It’s called Measure B, and if you know there’s a Measure B on the ballot this year, then you’re up to date. It’s the Largest Solar Plan in U.S. history and there are no details, they don’t exist. The measure is so undecided, it managed to get on the ballot three weeks after it was introduced without a complete definition much less a public forum or debate. The basic plan is the LADWP is going to install 400 MW of solar by 2010, sounds great, but No on Measure B supporters argue it could go in many directions. It could create a solar monopoly in LA wherein, the LADWP would own the solar electric systems on non-governmental roofs, i.e. homes and businesses and only LADWP employees could do the installations (which would mean Green Jobs for them), stifling the entire solar market in the area, and fixing the installation price to what a utility company sees fit.
If you were going to start a business, in order to get funding for your project you’d have to have a business plan. Say you said you want to start a solar business, without details, I doubt any environmentalist would be opposed (especially one that’s not going to back you financially), but without a business plan, could you get the support you need to get started from a bank? Measure B is trying to get the funding before they do the planning. It’s simply irresponsible in business and irrespondsible in politics.
Rebates for Alternative Fuel Vehicles sounds like a good idea, until the word “natural gas” pops up. Prop 10, backed by Oilman T. Boone Picken’s natural gas filling company, Clean Energy Fuels Corp., will lead to rebates that favor, you guessed it, natural gas vehicles.
If Prop 10 passes, Hybrids do get a rebate ($2000 ea.), but only the first 55k sold, Alternative fuel cars (and vans and lightweight trucks) get $10k each, the majority of these cars are not hydrogen or electric they’re natural gas, Natural gas trucks alone will get a $1 billion slice of the $5 billion dollar pie, because right now, natural gas vehicles have a well established commercial market in the US. The rebate could also lead to, as a LA Times Op-Ed suggests, companies purchasing their natural gas trucks here in California and then just driving them out of state.
There are benefits of using natural gas instead of gasoline, (around a 20% reduction of green gas emissions according to the EPA) but Natural Gas is another fossil fuel, is that enough? Especially when an electric car plus solar electric installation would mean using a renewable energy source for your vehicle. Prop 10 costs almost $10 billion dollars over thirty years for such a narrow solution. California can pass tougher legislation than that, why settle for only 20% reduction when the emerging technologies cut down more, shouldn’t the state pass legislation that encourages technology that goes the distance? Prop 10 just isn’t green enough for California, and it’s not green enough for California Green Designs.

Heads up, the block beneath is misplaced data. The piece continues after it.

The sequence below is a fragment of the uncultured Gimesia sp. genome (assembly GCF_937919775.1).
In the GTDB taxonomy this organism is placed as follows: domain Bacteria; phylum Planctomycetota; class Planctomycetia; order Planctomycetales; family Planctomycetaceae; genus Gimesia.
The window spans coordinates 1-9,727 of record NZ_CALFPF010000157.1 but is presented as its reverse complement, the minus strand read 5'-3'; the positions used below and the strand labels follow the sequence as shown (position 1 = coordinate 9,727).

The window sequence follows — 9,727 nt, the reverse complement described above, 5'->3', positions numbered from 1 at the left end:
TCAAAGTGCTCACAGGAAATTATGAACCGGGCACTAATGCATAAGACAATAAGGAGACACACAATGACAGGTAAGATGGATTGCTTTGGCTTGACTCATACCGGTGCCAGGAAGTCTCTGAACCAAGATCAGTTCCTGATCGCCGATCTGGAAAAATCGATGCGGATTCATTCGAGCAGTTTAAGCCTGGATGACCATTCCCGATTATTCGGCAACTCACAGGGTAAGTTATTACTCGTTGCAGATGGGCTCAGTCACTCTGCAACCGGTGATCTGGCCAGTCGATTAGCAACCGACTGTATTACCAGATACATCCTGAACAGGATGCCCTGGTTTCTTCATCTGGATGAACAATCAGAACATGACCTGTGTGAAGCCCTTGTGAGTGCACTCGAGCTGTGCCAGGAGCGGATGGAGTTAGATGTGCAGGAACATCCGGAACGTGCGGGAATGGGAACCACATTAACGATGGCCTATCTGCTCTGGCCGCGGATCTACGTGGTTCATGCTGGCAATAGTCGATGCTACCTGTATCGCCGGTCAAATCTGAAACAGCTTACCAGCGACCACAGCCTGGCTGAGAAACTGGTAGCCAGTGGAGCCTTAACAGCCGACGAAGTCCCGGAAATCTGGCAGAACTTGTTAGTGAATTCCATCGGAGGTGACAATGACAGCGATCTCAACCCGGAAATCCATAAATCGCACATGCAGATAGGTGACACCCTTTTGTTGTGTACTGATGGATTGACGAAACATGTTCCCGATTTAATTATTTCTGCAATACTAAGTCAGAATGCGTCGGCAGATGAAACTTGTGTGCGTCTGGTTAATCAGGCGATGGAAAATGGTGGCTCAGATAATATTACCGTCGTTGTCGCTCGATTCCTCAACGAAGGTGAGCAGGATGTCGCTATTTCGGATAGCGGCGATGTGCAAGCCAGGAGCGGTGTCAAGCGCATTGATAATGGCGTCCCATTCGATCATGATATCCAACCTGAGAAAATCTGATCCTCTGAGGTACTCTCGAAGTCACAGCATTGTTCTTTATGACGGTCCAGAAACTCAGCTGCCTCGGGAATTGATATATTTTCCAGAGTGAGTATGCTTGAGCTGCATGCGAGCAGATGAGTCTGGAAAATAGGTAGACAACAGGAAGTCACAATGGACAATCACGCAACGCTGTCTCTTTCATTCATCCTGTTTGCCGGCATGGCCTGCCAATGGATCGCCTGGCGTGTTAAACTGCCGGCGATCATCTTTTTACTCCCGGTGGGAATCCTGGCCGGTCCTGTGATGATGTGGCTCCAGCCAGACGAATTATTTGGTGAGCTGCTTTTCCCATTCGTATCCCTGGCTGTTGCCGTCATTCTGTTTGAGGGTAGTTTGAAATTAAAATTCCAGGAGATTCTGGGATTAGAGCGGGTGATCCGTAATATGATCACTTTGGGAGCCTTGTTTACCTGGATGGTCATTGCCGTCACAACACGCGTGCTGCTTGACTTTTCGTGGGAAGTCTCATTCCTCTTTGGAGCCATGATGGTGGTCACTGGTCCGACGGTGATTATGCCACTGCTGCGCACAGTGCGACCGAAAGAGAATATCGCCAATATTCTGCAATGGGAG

No on Prop 10 is also supported by the Natural Resources Defense Council (NRDC), California League of Conservation Voters (CLCV), Union of Concerned Scientists (UCS) and The Sierra Club.
There has been a lot of talk recently surrounding Proposition 7 on the upcoming ballot. We here at California Green Designs Do Not Support Prop 7 for the following reasons:
1. Proposition 7 contains a “competition elimination” provision that forces smaller renewable energy companies out of California’s market, as it excludes power from renewable plants producing less than 30 megawatts from counting towards the new requirements. Today, nearly 60% of contracts under California’s renewable requirements are with these small providers.
2. Prop 7 will create competition between smaller solar providers and the utility companies at a time when the two have established a well functioning relationship, working together to develop an infrastructure of clean, renewable energy.
3. Prop 7 requires utilities to invest in large solar installations, the size of which could only be installed on undeveloped tracts of land, furthering the destruction of native habitats. The construction of transmission lines required to connect the electrical production to the consumer would also prove to have a negative social/environmental impact.
We here at California Green Designs believe strongly that the only practical and effective way to provide renewable energy to the people of California is through the development of an infrastructure of solar production that is incorporated into the fabric of the existing utility service. This provides the oportunity for citizens and businesses to own their own power, while avoiding any costly and unnecessary construction projects.